by speech mixtures, DUET partitions the time-frequency representation of the
mixture by assigning each bin to the source with the
closest mixing parameters. However, when time-frequency
bins of the sources start overlapping too much - as generally seen in
music mixtures when using the classic Short-Time Fourier
Transform (STFT), peaks start to fuse in the 2d histogram, so
that DUET cannot perform separation effectively.
proposed to improve peak/source separation in DUET by
building the 2d histogram from an alternative
time-frequency representation based on the Constant Q
Transform (CQT). Unlike the Fourier Transform, the CQT has
a logarithmic frequency resolution, mirroring the human
auditory system and matching the geometrically spaced
frequencies of the Western music scale, therefore better
adapted to music mixtures. We also proposed other
contributions to enhance DUET, such as adaptive
boundaries for the 2d histogram to improve peak resolving
when sources are spatially too close to each other, and Wiener filtering
to improve source reconstruction. Experiments on mixtures
of piano notes and harmonic sources showed that
peak/source separation is overall improved, especially at
low octaves (under 200 Hz) and for small mixing angles
(under pi/6 rad). Experiments on mixtures of female and male
speech showed that the use of CQT gives equally good
the classic DUET based on the Fourier Transform, DUET
combined with the CQT can resolve adjacent pitches in low
octaves as well as in high octaves thanks to the log
frequency resolution of the CQT:
[mp3] Mixture of 3 piano notes: A2, Bb2, and B2
[mp3] 1. Original A2 [mp3] 1. Estimated A2
[mp3] 2. Original Bb2 [mp3] 2. Estimated Bb2
[mp3] 3. Original B2 [mp3] 3. Estimated B2
combined with the CQT and adaptive boundaries helps to
improve separation when sources have low pitches (for
example here between the two cellos) and/or are spatially
too close to each other:
[mp3] Mixture of 4 harmonic sources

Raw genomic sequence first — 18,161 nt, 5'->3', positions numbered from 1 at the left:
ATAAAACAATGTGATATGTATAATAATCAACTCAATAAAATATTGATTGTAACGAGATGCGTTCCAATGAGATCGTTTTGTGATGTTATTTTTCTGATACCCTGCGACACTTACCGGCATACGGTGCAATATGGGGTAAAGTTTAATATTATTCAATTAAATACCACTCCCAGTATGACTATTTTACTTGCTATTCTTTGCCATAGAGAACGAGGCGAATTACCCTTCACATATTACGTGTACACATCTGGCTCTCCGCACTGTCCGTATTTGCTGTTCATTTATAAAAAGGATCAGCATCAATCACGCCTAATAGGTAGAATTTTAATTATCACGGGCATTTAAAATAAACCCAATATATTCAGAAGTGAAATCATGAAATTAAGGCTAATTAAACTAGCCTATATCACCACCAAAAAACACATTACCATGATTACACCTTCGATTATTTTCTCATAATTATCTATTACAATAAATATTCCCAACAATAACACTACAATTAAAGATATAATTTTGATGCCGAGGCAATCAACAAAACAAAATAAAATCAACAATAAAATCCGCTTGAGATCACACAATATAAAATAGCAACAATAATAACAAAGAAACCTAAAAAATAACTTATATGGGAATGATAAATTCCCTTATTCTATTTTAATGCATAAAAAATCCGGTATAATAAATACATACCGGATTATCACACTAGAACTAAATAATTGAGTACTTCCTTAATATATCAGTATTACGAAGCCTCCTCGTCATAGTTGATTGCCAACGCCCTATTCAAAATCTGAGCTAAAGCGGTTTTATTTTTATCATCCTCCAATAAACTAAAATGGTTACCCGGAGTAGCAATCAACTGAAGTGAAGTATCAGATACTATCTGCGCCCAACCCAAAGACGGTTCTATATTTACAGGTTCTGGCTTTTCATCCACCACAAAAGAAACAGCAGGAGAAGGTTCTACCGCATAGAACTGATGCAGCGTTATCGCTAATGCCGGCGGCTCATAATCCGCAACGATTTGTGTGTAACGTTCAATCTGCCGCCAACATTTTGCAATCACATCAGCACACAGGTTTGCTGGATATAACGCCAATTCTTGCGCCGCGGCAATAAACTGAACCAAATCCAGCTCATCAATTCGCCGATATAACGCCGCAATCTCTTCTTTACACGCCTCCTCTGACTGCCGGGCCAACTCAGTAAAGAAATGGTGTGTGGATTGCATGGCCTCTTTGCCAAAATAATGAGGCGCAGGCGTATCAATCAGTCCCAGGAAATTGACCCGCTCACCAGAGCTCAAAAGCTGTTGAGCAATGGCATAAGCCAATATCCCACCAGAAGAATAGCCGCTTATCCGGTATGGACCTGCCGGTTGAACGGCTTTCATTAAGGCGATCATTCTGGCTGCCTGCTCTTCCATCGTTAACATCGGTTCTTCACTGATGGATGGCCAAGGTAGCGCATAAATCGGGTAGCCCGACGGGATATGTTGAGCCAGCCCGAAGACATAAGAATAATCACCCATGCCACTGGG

[mp3] 1. Original cello 1 [mp3] 1. Estimated cello 1
[mp3] 2. Original cello 2 [mp3] 2. Estimated cello 2
[mp3] 3. Original flute [mp3] 3. Estimated flute
[mp3] 4. Original strings [mp3] 4. Estimated strings
More information about this project can also be found on the website of the Interactive Audio Lab.
[pdf] Zafar Rafii and Bryan Pardo. "Degenerate Unmixing Estimation Technique using the Constant Q Transform," 36th International Conference on Acoustics, Speech and Signal Processing, Prague, Czech Republic, May 22-27 2011. (poster)
This is my thesis work; please see the REPET tab.
that you are at a music festival checking on an artist, and you would
like to quickly know about the song that is being played (e.g., title,
lyrics, album, etc.). If you have a smartphone, you could record a
sample of the live performance and compare it against a database of
existing recordings from the artist. Services such as Shazam or
SoundHound will not work here, as this is not the typical framework for
audio fingerprinting or query-by-humming systems, as a live performance
is neither identical to its studio version (e.g., variations in
instrumentation, key, tempo, etc.) nor it is a hummed or sung melody.
We propose an audio fingerprinting system that can deal with live version identification by using image processing techniques.
Compact fingerprints are derived using a log-frequency spectrogram and
an adaptive thresholding method, and template matching is performed
using the Hamming similarity and the Hough Transform.
[pdf] Zafar Rafii, Bob Coover, and Jinyu Han. “An Audio Fingerprinting System for Live Version Identification using Image Processing Techniques,” 39th International Conference on Acoustics, Speech and Signal Processing, Florence, Italy, May 4-9 2014. (poster)
*This work was performed during an internship at Gracenote, a leading company in music and video recognition.